As part of the Solutions for Supporting Healthy Adolescents and Rights Protection Project (SHARP), our Research Team, Janneke and Gaby, visited our project partners in the Democratic Republic of the Congo (DRC) and Burundi for a workshop on research and data collection on sexual and reproductive health commodities. Read more about their experience below.
Kinshasa, Democratic Republic of the Congo
We started our trip on the 25th of October, with a flight to Kinshasa, DRC. For us, this trip was the first introduction to Kinshasa, a city that left us impressed and amazed by its bustle and vibrance.
Over the course of three days, a group of participants from three provinces were trained on all aspects of data collection for a study that will investigate the availability, affordability, and stock-outs of over 50 essential sexual and reproductive health (SRH) commodities, and the accessibility of adolescent-friendly SRH services in the country. We were warmly welcomed by our partner CAFCO and the training participants, who included members from CAFCO, civil society, the reproductive health authorities (PNSA), as well as healthcare providers.
Participants were well informed about the SRH situation in the country, and there was a mutual understanding of the relevance and importance of the research data to inform advocacy and policy change with the ultimate aim of improving the availability and accessibility of SRH commodities for adolescents, in particular for girls. The sessions alternated between instructive, technical presentations and practical sessions in which data collectors practised using the tools featured in the mobile app, KoboCollect.
On the third day, we visited two health facilities in Kinshasa, where the group was able to practice and use the survey tools in real-life settings. It was great to feel the motivated spirit of the group, who proved to be well-versed in how to use the mobile app and how to properly collect the data. The whole exercise ran very smoothly.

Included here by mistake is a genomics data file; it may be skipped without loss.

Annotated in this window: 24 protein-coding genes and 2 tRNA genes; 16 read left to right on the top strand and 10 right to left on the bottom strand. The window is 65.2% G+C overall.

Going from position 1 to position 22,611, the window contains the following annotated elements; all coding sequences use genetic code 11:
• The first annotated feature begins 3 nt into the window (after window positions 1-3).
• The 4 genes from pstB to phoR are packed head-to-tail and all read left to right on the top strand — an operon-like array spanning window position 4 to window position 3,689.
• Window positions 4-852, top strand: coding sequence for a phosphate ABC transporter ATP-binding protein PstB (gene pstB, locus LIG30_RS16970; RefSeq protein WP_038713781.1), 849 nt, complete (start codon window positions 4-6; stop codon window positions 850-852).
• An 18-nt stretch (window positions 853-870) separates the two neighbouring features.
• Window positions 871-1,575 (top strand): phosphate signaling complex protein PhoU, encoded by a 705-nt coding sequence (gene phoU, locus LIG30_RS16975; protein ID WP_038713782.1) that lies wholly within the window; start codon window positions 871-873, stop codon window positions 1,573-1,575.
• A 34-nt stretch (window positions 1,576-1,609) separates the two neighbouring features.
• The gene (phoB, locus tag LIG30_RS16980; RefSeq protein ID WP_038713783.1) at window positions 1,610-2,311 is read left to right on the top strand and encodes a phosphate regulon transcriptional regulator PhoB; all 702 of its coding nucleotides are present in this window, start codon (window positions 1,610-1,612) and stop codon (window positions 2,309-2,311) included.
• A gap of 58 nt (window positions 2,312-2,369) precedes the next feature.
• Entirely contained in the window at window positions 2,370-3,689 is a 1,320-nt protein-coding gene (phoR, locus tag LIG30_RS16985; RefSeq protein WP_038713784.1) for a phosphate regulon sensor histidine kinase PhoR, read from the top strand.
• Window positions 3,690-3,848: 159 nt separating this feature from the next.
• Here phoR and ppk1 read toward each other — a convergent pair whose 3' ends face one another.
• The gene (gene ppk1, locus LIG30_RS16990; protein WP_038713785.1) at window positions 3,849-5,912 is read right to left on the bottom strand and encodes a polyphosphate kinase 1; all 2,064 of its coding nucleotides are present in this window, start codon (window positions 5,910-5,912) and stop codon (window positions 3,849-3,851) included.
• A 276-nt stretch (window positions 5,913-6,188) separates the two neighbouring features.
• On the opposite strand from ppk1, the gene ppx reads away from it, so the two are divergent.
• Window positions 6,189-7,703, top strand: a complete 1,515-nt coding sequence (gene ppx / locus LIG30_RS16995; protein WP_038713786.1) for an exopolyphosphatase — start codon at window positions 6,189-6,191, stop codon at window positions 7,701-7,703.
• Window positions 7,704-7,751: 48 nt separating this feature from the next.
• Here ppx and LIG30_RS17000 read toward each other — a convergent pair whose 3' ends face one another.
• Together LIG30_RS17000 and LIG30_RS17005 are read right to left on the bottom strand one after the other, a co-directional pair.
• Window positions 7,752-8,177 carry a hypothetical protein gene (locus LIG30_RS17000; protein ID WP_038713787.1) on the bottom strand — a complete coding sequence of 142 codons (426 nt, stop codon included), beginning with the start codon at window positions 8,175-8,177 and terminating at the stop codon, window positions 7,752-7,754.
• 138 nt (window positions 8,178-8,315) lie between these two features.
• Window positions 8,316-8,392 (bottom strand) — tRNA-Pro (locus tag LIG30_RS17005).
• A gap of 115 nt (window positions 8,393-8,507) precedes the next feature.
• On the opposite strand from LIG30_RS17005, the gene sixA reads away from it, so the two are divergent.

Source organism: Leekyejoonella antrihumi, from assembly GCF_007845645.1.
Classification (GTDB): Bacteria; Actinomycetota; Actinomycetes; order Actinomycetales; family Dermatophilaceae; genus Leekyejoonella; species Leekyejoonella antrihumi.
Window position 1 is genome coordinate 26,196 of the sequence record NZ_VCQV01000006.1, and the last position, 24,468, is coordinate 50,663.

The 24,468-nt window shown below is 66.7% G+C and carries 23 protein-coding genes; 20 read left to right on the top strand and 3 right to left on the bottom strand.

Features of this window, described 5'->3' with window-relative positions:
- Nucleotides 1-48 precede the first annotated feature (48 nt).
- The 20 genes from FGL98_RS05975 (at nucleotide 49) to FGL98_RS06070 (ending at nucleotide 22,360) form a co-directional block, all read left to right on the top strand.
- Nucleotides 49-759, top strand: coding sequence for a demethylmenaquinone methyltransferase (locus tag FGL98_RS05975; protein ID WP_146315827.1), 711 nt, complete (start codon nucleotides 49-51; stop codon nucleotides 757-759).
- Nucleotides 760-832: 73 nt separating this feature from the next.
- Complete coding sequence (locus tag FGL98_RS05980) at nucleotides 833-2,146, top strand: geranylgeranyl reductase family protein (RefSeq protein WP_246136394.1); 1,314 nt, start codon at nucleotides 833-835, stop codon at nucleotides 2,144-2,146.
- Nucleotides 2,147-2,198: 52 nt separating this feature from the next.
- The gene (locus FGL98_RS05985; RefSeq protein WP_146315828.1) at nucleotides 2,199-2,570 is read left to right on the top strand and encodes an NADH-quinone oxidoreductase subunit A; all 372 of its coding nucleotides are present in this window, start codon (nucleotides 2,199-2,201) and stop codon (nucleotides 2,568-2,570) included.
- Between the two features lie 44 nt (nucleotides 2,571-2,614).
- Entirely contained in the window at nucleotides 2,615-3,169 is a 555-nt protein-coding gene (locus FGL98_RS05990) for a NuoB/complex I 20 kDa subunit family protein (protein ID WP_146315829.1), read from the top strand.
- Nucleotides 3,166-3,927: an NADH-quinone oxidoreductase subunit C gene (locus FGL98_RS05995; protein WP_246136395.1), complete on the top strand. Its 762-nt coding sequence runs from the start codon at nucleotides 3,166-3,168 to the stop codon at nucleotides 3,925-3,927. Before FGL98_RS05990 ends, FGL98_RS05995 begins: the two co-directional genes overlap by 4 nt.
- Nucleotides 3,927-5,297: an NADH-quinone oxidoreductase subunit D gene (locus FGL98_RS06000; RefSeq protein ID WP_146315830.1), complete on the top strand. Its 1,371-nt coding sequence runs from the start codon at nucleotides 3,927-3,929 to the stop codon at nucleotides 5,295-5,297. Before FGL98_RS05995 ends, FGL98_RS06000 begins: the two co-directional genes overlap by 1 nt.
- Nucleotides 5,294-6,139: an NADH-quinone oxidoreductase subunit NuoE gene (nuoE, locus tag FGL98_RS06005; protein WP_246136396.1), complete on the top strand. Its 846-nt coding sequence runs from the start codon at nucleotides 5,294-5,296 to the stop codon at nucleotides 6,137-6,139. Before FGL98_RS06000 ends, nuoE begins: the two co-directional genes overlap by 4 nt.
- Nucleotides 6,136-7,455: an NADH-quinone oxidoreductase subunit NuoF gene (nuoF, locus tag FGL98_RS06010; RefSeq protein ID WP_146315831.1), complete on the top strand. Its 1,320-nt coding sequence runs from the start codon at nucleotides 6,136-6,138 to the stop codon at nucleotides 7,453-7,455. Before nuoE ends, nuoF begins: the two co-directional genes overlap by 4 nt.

Within the three days, participants had familiarised themselves with all SRH commodities surveyed and their uses; understood all aspects of the KoboCollect data collection app, including how to complete and send forms; and had practised completing the research surveys during exercises and a field test. We are very thankful for the engaging and productive days as well as the hospitality and trust of everyone we’ve met. Data collection is officially commencing this week – we cannot wait to see the research data coming in!
Our trip continued to Burundi, where we were excited to meet up with our partners Alliance Burundaise contre le SIDA (ABS) and Twitezimbere. Together, we prepared for a technical committee meeting that would happen over the next few days. In Burundi, such a meeting is required to receive clearance from the authorities for research, which will be the same study we’re conducting in DRC and the four other SHARP project countries in the Great Lakes Region. The day before the meeting, we met up with the Committee’s secretary from the National Reproductive Health Programme (Politique Nationale de la Santé de la Reproduction [PNSR]) to make final arrangements.
During a two-day meeting, the technical committee, which included members of PNSR, the NGO PSI, the Burundi Central purchasing department of pharmaceutical products (CAMEBU) and the Direction du Système National d’Information Sanitaire (DSNIS), conducted a detailed review of the study protocol and tools. Together with our partners, we presented the study, answered questions from the committee and addressed concerns. With the help of the committee, the protocol was adjusted to match the Burundian context.
Compared to our experience in Kinshasa, Bujumbura was a remarkably calm and relaxed city, with notably lower humidity and more wind, but similarly, the people we had the chance to work with were open-hearted and warm. Moving forward, we will work with ABS and Twitezimbere to prepare for the data collector training, after which the data collection can begin.
This blog was produced with the financial support of the European Union. Its contents are the sole responsibility of the SHARP Partnership and do not necessarily reflect the views of the European Union.